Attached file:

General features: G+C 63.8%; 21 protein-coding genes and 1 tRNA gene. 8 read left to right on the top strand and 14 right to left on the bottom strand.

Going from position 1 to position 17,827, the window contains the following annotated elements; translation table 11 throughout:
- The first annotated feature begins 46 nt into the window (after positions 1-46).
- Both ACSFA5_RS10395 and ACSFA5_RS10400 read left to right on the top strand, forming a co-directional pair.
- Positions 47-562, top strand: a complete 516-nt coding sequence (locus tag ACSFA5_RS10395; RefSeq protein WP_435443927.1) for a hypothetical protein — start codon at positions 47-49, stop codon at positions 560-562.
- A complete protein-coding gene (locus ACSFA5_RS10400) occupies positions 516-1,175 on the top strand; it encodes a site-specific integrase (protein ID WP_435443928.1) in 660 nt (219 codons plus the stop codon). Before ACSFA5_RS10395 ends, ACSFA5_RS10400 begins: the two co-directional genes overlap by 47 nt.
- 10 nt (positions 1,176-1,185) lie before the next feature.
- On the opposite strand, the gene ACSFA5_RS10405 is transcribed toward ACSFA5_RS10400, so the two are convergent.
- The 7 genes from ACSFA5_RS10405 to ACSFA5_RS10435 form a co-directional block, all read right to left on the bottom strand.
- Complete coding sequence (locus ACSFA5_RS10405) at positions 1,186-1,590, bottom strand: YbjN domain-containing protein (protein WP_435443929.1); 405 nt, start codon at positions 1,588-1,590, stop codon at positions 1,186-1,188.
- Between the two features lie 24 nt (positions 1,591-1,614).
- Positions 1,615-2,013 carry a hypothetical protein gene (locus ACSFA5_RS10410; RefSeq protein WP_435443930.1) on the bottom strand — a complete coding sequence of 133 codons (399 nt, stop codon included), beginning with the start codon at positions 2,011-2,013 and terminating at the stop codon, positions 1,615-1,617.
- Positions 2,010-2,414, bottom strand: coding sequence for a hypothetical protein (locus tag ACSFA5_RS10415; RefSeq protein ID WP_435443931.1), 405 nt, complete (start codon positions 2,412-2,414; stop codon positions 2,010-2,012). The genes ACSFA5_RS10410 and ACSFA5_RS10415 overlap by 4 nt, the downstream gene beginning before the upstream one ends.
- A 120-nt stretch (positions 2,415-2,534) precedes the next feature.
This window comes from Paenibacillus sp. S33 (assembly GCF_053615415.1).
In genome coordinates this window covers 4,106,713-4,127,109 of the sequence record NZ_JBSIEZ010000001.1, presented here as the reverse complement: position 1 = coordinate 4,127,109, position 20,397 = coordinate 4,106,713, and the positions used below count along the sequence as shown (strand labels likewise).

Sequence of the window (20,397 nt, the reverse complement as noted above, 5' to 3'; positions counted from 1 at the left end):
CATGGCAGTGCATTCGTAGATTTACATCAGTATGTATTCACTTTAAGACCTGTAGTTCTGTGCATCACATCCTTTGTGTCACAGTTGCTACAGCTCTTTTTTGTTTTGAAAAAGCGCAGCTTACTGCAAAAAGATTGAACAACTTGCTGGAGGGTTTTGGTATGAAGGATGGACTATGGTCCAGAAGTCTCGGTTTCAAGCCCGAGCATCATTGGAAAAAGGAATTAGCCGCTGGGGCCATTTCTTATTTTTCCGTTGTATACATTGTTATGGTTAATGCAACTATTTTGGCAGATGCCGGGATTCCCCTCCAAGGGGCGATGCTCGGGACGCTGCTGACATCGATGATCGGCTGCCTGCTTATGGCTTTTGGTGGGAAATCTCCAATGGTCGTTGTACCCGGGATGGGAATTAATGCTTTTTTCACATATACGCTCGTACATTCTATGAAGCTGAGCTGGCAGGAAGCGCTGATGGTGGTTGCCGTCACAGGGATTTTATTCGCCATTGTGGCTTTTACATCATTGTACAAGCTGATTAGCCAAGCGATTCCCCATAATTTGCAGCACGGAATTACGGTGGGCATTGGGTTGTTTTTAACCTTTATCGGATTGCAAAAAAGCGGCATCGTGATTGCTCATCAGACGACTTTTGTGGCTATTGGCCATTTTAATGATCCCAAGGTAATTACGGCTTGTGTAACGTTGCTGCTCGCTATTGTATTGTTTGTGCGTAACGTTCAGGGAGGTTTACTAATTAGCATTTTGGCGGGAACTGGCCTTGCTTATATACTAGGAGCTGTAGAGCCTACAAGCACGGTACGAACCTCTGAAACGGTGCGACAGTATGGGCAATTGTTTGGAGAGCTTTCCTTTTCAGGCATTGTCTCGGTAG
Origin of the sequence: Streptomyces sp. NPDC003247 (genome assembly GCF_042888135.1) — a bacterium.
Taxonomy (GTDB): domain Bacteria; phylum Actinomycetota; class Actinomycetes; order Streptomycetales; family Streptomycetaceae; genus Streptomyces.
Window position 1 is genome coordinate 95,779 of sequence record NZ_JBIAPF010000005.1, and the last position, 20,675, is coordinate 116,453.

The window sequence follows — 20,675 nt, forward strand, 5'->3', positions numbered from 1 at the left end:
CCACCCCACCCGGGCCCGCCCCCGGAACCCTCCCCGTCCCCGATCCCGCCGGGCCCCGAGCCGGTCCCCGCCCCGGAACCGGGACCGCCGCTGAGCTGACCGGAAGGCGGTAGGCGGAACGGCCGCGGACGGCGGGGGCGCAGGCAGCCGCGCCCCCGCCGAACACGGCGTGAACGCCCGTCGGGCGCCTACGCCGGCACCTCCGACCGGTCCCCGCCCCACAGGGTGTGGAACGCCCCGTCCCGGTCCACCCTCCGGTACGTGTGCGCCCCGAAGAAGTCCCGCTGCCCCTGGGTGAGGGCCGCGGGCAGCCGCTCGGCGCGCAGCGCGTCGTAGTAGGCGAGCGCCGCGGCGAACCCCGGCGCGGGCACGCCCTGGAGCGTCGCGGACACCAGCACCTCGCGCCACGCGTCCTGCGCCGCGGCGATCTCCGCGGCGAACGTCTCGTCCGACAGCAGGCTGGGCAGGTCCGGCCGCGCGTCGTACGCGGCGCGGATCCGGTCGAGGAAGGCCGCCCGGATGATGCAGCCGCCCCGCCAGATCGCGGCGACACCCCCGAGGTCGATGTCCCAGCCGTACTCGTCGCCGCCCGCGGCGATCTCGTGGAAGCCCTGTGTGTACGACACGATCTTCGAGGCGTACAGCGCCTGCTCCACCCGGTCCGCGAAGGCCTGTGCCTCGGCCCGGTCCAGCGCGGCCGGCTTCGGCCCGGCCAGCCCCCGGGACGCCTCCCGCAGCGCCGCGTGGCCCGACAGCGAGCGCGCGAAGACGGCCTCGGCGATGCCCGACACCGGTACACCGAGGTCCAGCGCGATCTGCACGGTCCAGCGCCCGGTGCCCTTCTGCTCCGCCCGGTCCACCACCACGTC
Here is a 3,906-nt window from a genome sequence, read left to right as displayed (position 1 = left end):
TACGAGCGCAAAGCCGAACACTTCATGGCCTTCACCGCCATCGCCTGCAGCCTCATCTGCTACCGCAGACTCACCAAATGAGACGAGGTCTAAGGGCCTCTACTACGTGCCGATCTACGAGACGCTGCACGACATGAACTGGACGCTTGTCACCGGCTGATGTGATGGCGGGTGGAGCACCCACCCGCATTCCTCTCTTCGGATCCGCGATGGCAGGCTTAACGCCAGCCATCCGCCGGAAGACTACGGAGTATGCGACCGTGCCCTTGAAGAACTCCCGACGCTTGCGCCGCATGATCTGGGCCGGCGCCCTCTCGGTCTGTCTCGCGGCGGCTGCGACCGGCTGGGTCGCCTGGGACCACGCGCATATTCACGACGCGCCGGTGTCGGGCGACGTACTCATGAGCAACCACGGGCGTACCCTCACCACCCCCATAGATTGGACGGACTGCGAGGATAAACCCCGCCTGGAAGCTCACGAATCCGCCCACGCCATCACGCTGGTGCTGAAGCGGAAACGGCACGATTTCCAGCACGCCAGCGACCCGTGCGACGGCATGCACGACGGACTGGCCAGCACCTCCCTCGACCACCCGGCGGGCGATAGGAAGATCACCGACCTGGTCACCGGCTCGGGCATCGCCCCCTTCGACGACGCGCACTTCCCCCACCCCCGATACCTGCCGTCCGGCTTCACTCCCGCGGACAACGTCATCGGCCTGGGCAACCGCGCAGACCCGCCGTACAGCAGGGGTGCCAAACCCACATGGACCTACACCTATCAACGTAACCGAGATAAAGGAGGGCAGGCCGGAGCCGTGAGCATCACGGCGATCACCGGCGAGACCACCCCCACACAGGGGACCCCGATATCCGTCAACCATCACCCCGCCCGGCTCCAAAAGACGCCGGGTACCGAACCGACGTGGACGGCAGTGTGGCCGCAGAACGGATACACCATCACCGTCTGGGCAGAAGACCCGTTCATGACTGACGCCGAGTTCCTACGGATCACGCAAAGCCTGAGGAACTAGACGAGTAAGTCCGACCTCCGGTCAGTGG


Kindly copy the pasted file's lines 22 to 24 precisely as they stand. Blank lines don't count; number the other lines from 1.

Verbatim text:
The window sequence follows — 20,675 nt, forward strand, 5'->3', positions numbered from 1 at the left end:
CCACCCCACCCGGGCCCGCCCCCGGAACCCTCCCCGTCCCCGATCCCGCCGGGCCCCGAGCCGGTCCCCGCCCCGGAACCGGGACCGCCGCTGAGCTGACCGGAAGGCGGTAGGCGGAACGGCCGCGGACGGCGGGGGCGCAGGCAGCCGCGCCCCCGCCGAACACGGCGTGAACGCCCGTCGGGCGCCTACGCCGGCACCTCCGACCGGTCCCCGCCCCACAGGGTGTGGAACGCCCCGTCCCGGTCCACCCTCCGGTACGTGTGCGCCCCGAAGAAGTCCCGCTGCCCCTGGGTGAGGGCCGCGGGCAGCCGCTCGGCGCGCAGCGCGTCGTAGTAGGCGAGCGCCGCGGCGAACCCCGGCGCGGGCACGCCCTGGAGCGTCGCGGACACCAGCACCTCGCGCCACGCGTCCTGCGCCGCGGCGATCTCCGCGGCGAACGTCTCGTCCGACAGCAGGCTGGGCAGGTCCGGCCGCGCGTCGTACGCGGCGCGGATCCGGTCGAGGAAGGCCGCCCGGATGATGCAGCCGCCCCGCCAGATCGCGGCGACACCCCCGAGGTCGATGTCCCAGCCGTACTCGTCGCCGCCCGCGGCGATCTCGTGGAAGCCCTGTGTGTACGACACGATCTTCGAGGCGTACAGCGCCTGCTCCACCCGGTCCGCGAAGGCCTGTGCCTCGGCCCGGTCCAGCGCGGCCGGCTTCGGCCCGGCCAGCCCCCGGGACGCCTCCCGCAGCGCCGCGTGGCCCGACAGCGAGCGCGCGAAGACGGCCTCGGCGATGCCCGACACCGGTACACCGAGGTCCAGCGCGATCTGCACGGTCCAGCGCCCGGTGCCCTTCTGCTCCGCCCGGTCCACCACCACGTC
Here is a 3,906-nt window from a genome sequence, read left to right as displayed (position 1 = left end):